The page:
Defense of Poetry In the first section Shelley defends poetry with the use of two classes of mental action, one being reason and the other imagination. He states that “reason is to imagination as the instrument to the agent, as the body to the spirit, as the shadow to the substance” (Wu 1185). Shelley argues that every man experiences happiness and delight in certain experiences but “Those in whom it exists in excess are poets, in the most universal sense of the word; and the pleasure resulting from the manner in which they express the influence of society or nature upon their own minds, communicates itself to others, and gathers a sort of reduplication from that community (Fordham). He believes a poets role is to be all encompassing in society he states that “Poets are not only the authors of language and of music, of the dance, and architecture, and statuary, and painting: they are the institutors of law, and the founders of civil society, and the inventors of the arts of life, and the teachers, who draw into a certain propinquity with the beautiful and the true that partial apprehension of the agencies of the invisible world with is called religion. It seems Shelley, in his attempt to defend poetry, takes his idea of what a poet is too far. He encompasses historians and musicians into a single category of poetry which does not sit very well with me. Measured and Unmeasured Language In this section Shelley shows the relationship between sound and poetry. He states “Sounds as well as thoughts have relation both between each other and towards that which they represent, and a perception of the order of those relations has always been found connected with a perception of the order of the relations of thought” (Fordham). He also shows the distinction of poets and prose writers. He considered Plato and Cicero as poets, which again strikes a bad cord, to use a sound analogy, with me. He also references Plutarch, and Titus Livy, two Roman historians, as being poets. For Shelley to consider these men as simply poets is denying the immense impact these men had on political and historical analysis. Again he takes his ideas too far and should stick to defending poetry and not making obscure references to men far greater in knowledge than he. After faltering on his defense of poetry Shelley makes a very intriguing statement saying that “poetry enlarges the circumference of the imagination by replenishing it with thoughts of ever new delight, which have the power of attracting and assimilating to their own nature all other thoughts, and which form new intervals and interstices whose void forever craves fresh food” (Fordham). He connects poetry to a more divine presence in the mind than we can imagine. That poetry invokes in us a sense of happiness that is innate and unique in us all. The Creative faculty in Greece In this section Shelley examines the many symbols that represented the extinction or suspension of the creative faculty of Greece. He states of Homer and Sophocles that “Their superiority over the succedding writers consists in the presence of those thoughts which belong to the inner faculties of our nature, not in the absence of those which are connected with the external; their incomparable perfection consists in a harmony of the union of all” (Fordham). It seems that he believes that these men were products of their society. If they were not products of their culture they would not have had the creative faculty which they possessed. Writers and poets that would precede the Greeks would attempt to copy and duplicate their writing style. The Romans considered the Greeks as the standard to be measured and although they would attempt to stray away from Greek influence it would forever remain in Roman art and architecture. Shelley states “The true poetry of Rome lived in its institutions; for whatever of beautiful, true, and majestic, they contained, could have sprung only from the faculty which creates the order in which they consist” (Fordham). Now this statement could be debated but it signifies Shelley’s deep conviction in the necessity of poetry. The Poetry of Dante and Milton Shelley begins this section stating “The familiar appearance and proceedings of life became wonderful and heavenly, and a paradise was created as out of the wrecks of Eden. And as this creation itself is poetry, so its creators were poets; and language was the instrument of their art” (Fordham). Shelley is again drawing the distinction between poetry and the divine. In the works of Dante and Milton there consists a bridge between the past and the present. In this section Shelley diverges from making his defense of poetry to an analysis of poetry on society. He details the effects of Dante and Milton on Europe stating “They were both deeply penetrated with the ancient religion of the civilized world; and its spirit exists in their poetry probably in the same proportion as its forms survived in the unreformed worship of modern Europe” (Fordham). Shelley places poets on a pedestal higher than any other being. Poetry to him is something divine that records the best and happiest moments of the happiest and best minds (Fordham). “A poet, as he is the author to others of the highest wisdom, pleasure, virtue, and glory, so he ought personally to be the happiest, the best, the wisest, and the most illustrious of men” (Fordham). Again he believes poets to be the best and the brightest in society above all others morally, intellectually, and of a higher divine nature. Closing Arguments He concludes his article by acknowledging poets as the unacknowledged legislators of the world. In his defense he considered poetry to be everywhere. That music, documenting of history, painting, and architecture are all apart of poetry. Where he does go a little too far in arguing the totality of poetry he does make a very convincing argument for poetries essential influence in society. “A poet is a nightingale, who sits in darkness and sings to cheer its own solitude with sweet sounds; his auditors are as men entranced by the melody of an unseen musician, who feel that they are moved and softened, yet know not whence or why” fordham.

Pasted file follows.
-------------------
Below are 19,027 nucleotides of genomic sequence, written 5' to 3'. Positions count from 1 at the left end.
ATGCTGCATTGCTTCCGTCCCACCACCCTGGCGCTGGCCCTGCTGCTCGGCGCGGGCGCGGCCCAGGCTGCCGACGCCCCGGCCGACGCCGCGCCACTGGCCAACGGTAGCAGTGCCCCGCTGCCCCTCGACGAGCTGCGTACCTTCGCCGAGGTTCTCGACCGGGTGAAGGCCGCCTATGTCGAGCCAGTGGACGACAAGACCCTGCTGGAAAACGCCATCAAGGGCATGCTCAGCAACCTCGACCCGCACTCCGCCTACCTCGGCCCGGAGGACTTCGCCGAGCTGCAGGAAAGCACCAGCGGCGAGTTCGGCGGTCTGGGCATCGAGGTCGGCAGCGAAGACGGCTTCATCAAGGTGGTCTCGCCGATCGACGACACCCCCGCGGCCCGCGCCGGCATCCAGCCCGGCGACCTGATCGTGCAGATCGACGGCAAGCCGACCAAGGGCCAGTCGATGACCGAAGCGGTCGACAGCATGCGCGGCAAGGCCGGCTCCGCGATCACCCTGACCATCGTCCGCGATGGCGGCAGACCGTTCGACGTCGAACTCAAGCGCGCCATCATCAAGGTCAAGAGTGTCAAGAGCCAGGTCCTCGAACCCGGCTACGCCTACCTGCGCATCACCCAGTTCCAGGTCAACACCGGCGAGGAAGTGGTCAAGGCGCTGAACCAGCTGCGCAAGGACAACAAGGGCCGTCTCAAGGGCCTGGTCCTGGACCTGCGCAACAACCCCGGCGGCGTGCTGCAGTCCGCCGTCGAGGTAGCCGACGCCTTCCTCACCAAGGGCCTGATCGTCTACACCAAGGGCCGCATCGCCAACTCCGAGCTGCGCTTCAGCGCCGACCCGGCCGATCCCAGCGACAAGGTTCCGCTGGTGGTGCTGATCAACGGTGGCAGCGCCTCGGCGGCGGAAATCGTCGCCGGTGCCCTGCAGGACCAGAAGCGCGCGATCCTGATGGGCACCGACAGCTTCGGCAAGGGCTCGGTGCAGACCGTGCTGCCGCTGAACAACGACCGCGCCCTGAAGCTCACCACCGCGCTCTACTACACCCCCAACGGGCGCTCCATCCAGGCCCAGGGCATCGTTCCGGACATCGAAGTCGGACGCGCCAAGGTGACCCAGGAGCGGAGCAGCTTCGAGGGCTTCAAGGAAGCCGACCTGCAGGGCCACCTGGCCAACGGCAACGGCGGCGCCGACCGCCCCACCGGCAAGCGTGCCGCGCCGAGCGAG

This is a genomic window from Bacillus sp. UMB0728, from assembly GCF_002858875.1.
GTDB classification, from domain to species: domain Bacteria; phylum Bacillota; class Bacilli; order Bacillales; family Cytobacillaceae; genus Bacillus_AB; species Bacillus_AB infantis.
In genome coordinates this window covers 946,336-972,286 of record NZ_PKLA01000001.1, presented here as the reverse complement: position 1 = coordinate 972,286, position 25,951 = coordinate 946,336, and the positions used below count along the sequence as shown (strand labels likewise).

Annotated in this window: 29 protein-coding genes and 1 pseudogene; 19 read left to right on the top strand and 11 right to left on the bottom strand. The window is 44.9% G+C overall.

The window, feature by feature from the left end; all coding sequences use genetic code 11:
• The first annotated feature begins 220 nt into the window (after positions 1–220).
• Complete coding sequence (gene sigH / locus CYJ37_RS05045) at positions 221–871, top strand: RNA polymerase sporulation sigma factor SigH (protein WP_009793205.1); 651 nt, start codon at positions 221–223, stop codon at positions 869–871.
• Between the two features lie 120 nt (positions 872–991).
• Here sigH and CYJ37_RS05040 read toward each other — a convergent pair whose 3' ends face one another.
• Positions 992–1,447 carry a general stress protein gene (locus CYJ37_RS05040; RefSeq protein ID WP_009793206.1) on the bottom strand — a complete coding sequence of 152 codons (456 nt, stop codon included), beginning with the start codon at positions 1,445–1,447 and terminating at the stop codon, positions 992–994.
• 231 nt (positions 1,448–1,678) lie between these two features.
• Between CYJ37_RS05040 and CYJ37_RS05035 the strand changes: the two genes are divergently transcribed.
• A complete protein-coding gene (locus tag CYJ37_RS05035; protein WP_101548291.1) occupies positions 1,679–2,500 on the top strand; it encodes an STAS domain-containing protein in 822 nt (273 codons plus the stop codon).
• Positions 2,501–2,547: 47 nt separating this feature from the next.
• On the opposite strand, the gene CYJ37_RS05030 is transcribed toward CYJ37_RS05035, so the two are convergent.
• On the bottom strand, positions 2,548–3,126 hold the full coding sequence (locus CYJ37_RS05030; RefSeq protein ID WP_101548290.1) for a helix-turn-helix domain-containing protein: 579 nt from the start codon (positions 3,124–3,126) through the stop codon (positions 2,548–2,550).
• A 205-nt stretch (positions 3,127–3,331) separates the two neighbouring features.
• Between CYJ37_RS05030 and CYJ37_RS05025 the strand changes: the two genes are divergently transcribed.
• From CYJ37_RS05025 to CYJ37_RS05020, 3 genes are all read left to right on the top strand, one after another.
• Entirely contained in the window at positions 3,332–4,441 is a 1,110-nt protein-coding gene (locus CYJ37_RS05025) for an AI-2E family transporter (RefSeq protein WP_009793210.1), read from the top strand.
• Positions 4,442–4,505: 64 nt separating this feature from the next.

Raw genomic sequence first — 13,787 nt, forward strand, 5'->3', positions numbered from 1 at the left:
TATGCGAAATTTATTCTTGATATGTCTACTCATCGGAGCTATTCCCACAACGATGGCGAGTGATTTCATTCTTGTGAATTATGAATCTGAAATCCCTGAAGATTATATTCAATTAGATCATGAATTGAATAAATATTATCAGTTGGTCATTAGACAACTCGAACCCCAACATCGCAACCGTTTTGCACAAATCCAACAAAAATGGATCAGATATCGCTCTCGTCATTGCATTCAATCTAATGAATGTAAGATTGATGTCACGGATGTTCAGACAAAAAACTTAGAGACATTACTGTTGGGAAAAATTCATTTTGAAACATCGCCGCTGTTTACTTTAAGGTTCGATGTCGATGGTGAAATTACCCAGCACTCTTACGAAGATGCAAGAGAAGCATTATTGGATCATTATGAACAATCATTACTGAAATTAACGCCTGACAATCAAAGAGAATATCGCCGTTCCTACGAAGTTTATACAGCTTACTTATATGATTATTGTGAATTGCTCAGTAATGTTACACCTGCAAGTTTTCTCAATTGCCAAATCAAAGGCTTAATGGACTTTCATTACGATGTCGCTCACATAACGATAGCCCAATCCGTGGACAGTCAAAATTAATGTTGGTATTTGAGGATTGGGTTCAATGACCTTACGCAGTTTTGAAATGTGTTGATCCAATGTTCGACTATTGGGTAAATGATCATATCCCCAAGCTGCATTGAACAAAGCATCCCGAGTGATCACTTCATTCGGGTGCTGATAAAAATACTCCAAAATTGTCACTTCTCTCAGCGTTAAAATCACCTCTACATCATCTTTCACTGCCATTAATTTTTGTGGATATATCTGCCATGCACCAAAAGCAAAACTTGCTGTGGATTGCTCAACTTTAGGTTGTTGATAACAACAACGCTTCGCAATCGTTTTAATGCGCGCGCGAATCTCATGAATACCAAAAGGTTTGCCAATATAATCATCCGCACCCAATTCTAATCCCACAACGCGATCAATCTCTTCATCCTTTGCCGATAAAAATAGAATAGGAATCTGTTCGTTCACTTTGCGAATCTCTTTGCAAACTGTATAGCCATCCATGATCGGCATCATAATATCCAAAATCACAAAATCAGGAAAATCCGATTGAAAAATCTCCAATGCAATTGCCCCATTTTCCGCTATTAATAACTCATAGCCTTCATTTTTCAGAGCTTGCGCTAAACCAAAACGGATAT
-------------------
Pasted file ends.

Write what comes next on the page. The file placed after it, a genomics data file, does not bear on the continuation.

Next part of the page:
A Close Reading of Shelley’s Ode to the West Wind.” Romantic Audience Project. 2002. Bowdoin College. 4 Nov. 2008. . “Shelley’s Defense of Poetry.” Vanderbilt University. Accessed 4 Nov. 2008. No information provided on date posted. Any quote cited was taken directly from this page and are not my own.